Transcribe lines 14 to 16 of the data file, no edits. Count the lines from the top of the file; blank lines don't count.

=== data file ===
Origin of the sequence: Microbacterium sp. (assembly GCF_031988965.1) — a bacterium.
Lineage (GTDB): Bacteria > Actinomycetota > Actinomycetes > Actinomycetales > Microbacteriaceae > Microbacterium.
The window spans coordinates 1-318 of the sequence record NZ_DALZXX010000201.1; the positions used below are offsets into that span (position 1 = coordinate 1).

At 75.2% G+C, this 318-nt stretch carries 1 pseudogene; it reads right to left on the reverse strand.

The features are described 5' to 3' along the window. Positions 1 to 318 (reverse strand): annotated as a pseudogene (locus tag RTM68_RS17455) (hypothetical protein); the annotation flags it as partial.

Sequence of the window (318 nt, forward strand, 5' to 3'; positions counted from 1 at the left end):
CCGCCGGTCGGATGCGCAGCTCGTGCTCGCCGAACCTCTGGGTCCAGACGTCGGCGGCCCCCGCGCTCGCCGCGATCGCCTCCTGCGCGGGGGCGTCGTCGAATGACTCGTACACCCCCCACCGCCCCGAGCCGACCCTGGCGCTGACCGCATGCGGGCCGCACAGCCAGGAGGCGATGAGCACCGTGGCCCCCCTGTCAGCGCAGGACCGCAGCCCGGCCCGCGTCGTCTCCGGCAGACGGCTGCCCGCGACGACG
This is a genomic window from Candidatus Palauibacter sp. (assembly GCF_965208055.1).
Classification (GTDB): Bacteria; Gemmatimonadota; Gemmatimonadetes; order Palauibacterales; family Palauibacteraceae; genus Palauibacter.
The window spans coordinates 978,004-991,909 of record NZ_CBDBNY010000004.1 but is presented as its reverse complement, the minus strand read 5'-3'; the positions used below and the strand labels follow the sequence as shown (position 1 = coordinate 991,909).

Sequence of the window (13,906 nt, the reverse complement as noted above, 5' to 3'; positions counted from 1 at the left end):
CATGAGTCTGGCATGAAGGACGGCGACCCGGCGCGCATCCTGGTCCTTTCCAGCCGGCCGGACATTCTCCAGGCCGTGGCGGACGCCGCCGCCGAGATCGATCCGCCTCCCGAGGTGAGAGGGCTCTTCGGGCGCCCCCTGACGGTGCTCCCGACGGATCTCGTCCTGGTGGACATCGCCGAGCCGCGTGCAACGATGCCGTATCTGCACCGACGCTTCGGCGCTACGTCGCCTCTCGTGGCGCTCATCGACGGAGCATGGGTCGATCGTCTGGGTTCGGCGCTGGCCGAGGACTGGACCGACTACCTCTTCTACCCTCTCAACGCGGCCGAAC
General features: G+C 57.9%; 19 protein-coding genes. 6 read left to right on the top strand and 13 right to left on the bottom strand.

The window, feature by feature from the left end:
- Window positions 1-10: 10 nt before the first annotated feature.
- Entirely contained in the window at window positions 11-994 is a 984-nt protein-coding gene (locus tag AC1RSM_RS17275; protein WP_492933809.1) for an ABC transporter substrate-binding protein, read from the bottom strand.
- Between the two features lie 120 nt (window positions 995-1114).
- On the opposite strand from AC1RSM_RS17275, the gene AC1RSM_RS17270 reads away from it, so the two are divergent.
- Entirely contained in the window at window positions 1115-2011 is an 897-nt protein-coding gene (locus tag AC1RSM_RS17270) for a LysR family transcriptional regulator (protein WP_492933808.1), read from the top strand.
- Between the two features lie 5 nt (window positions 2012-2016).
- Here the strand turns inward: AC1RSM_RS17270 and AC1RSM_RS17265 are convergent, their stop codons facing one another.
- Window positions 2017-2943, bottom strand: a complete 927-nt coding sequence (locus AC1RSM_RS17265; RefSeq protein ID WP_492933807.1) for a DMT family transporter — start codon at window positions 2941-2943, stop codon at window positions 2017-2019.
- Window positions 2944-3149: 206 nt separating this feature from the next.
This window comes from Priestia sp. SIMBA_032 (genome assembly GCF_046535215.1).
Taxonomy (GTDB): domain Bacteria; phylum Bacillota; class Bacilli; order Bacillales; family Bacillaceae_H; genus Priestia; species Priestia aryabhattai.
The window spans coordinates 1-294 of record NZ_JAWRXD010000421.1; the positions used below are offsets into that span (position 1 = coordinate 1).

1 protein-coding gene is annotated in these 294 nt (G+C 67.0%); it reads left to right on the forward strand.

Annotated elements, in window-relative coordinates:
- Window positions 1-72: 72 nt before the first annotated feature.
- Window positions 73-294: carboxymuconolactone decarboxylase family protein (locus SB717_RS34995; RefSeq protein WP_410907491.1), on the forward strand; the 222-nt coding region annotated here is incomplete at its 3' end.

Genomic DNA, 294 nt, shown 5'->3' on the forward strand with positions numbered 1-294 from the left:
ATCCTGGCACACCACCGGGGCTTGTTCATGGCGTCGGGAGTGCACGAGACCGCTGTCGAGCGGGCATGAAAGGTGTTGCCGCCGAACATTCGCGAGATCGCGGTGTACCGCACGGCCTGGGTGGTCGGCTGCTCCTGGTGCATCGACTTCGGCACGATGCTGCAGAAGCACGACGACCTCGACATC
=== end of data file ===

The window, feature by feature from the left end:
- Window positions 1-10: 10 nt before the first annotated feature.
- Entirely contained in the window at window positions 11-994 is a 984-nt protein-coding gene (locus tag AC1RSM_RS17275; protein WP_492933809.1) for an ABC transporter substrate-binding protein, read from the bottom strand.